It was for the court to decide, on the basis of evidence placed before it by the defendant, whether there was reason to believe that the plaintiff company or close corporation would be unable to satisfy an adverse costs order.
For some reason, never explained, the new Companies Act of 2008 contains no provision for a plaintiff company to be required to give security for the legal costs of a defendant. As Daffue J remarked in Build On Construction (Pty) Ltd v Rasdi CC  ZAFSHC 25, when handing down judgment on 8 March 2013 –
"Section 13 of the 1973 [Companies] Act dealing with security for costs does not have a corollary [by which the judge meant a counterpart] in the new Act."
The relevant provision of the Close Corporations Act, however,
remains in place. The lacuna in the new Companies Act is a
matter of grave concern to defendants who are being sued by a
company whose financial resources may be too thin to satisfy an
adverse costs order.
Is there any alternative provision in the new Companies Act?
Does the new Companies Act contain any other provision in terms of which a worried defendant can demand security for legal costs when sued by a company with suspect financial resources?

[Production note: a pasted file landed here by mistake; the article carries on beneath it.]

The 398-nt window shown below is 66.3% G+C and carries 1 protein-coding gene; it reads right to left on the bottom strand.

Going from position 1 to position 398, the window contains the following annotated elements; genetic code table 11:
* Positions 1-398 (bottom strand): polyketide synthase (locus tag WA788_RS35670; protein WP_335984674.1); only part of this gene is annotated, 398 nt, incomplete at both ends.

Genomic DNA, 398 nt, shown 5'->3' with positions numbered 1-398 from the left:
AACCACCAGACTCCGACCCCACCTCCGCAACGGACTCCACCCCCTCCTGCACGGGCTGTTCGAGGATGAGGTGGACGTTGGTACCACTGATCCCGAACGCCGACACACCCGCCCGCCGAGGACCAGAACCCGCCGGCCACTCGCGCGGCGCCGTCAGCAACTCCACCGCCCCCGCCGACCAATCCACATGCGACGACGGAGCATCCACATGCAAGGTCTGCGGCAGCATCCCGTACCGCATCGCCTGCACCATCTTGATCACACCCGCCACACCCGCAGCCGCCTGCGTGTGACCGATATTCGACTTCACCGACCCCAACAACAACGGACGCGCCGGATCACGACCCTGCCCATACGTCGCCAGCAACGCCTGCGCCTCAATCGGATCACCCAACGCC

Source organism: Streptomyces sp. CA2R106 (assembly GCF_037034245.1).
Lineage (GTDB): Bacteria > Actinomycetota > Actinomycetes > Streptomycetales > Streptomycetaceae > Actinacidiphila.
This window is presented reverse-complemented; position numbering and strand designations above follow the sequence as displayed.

There is indeed a novel and very broad provision in the new Companies Act 2008 which provides in section 20(9) that –
"If, on application by any interested person or in any
proceedings in which a company is involved, a court finds that the
incorporation of the company, any use of the company, or any act by
or on behalf of the company, constitutes an unconscionable
abuse of the juristic personality of the company as a separate
entity, the court may
(a) declare that the company is to be deemed not to be a juristic person in respect of any right, obligation or liability of the company or of a shareholder of the company ...; and
(b) make any further order the court considers appropriate to give effect to a declaration contemplated in paragraph (a)."
It remains to be seen whether a court will interpret this
provision widely enough to be the basis of an order in terms of
sub-section (b), quoted above, that a plaintiff company, whose
financial resources are suspect, must provide security for the
legal costs of the defendant.
An affirmative answer to this question would require the court to find that the institution of legal proceedings by a company, in circumstances where it has insufficient financial resources to satisfy an adverse costs order and has not voluntarily offered security for costs, constitutes an unconscionable abuse of the juristic personality of the company as a separate entity'.